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Theories of political behavior

The influence of social groups on political outcomes[edit]

Recently, some political scientists have been interested in many studies which aimed to analyze the relation between the behavior of social groups and the political outcomes. Some of the social groups included in their studies have been age demographics, gender, and ethnic groups.

For example, in U.S. politics, the effect of ethnic groups and gender has a great influence on the political outcomes.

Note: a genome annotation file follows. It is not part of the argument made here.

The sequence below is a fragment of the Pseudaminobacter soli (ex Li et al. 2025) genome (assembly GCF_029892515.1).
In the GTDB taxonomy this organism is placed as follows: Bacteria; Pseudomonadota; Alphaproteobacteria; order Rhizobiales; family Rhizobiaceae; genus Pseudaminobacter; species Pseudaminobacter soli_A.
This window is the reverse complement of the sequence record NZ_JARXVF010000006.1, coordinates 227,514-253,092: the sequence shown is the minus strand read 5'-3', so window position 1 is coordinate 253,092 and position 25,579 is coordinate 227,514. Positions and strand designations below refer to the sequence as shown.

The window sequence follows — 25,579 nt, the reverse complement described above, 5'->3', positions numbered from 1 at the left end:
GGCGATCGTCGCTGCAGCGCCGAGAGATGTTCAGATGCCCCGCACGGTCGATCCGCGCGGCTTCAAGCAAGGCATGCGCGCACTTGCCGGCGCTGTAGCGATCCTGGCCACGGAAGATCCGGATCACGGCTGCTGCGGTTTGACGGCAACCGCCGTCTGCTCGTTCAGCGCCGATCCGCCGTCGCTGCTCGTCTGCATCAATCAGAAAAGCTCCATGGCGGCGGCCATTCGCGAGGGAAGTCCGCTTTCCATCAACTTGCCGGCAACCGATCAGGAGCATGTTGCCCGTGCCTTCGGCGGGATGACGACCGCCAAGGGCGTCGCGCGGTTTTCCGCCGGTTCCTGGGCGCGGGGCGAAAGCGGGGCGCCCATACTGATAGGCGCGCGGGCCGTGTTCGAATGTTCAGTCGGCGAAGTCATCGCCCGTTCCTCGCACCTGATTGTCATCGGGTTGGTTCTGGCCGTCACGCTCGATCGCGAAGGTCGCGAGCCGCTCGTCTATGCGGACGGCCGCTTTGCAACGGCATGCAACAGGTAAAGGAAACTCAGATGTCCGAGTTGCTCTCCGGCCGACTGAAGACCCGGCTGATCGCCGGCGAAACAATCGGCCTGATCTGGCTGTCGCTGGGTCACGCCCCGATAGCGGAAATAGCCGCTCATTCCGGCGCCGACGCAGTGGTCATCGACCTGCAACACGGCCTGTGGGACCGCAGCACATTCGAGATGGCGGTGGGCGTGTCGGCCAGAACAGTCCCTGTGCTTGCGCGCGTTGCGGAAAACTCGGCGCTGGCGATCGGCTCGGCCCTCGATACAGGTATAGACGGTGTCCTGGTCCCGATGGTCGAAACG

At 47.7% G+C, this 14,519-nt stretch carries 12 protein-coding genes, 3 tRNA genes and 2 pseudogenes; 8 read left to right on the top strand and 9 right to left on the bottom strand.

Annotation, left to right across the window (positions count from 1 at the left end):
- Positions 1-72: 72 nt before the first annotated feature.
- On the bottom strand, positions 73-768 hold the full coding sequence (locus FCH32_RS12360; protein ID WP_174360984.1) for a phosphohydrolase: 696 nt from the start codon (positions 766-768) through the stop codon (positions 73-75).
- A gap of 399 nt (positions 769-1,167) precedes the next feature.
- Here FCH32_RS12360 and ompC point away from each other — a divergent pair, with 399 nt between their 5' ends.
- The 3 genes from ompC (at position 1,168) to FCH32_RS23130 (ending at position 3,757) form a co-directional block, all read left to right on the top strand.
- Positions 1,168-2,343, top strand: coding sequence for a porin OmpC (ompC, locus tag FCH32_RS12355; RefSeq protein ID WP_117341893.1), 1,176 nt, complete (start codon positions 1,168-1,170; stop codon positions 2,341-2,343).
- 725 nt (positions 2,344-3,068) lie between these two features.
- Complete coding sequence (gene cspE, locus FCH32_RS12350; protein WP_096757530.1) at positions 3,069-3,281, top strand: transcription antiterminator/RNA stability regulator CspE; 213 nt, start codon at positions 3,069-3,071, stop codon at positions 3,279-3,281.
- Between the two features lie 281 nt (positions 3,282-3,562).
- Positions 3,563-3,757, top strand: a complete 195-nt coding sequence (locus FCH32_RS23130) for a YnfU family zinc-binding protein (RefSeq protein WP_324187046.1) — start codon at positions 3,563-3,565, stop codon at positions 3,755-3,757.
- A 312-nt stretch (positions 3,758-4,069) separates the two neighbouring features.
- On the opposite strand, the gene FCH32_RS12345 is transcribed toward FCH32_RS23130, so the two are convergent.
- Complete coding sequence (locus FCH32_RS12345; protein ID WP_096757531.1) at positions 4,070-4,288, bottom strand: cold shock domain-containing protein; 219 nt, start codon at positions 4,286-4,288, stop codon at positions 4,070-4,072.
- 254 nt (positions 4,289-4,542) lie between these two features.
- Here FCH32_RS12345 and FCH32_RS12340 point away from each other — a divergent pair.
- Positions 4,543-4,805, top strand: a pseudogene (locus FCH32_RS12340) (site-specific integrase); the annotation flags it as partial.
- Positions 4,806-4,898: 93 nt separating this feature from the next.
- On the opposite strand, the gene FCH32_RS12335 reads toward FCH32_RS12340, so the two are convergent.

Latin Americans have a profound social impact on the political outcome of their vote and are emerging as a strong up-and-coming political force. The most noticeable increase in Latin American voting was in the 2000 presidential election, although the votes did not share a socially common political view at that time. In the 2006 election, the Latin American vote aided tremendously in the election of Florida Senator Mel Martinez, although in the 2004 presidential election, about 44% of Latin Americans voted for Republican President George W. Bush. However, Latin Americans have the lowest voting rate in the United States, with only 47.6% voting in the 2016 Presidential Election in the United States.[10]Currently illegal immigration has been claiming the most attention and Latin Americans, although not completely unanimous, are concerned with the education, employment and deportation of illegal immigrants in the United States. Although the majority of Latin Americans vote for Democratic candidates, Cuban Americans are likely the most conservative of Latinos, with 54% of Cuban American voters casting ballots for Donald Trump in the 2016 Presidential Election, compared to an average of 35% of all Latinos who voted.[11] Although this was represents a net decrease in support for the Republican Party among Cuban Americans, it continues a trend created by the exile of many Cubans after the Cuban Revolution.[12]

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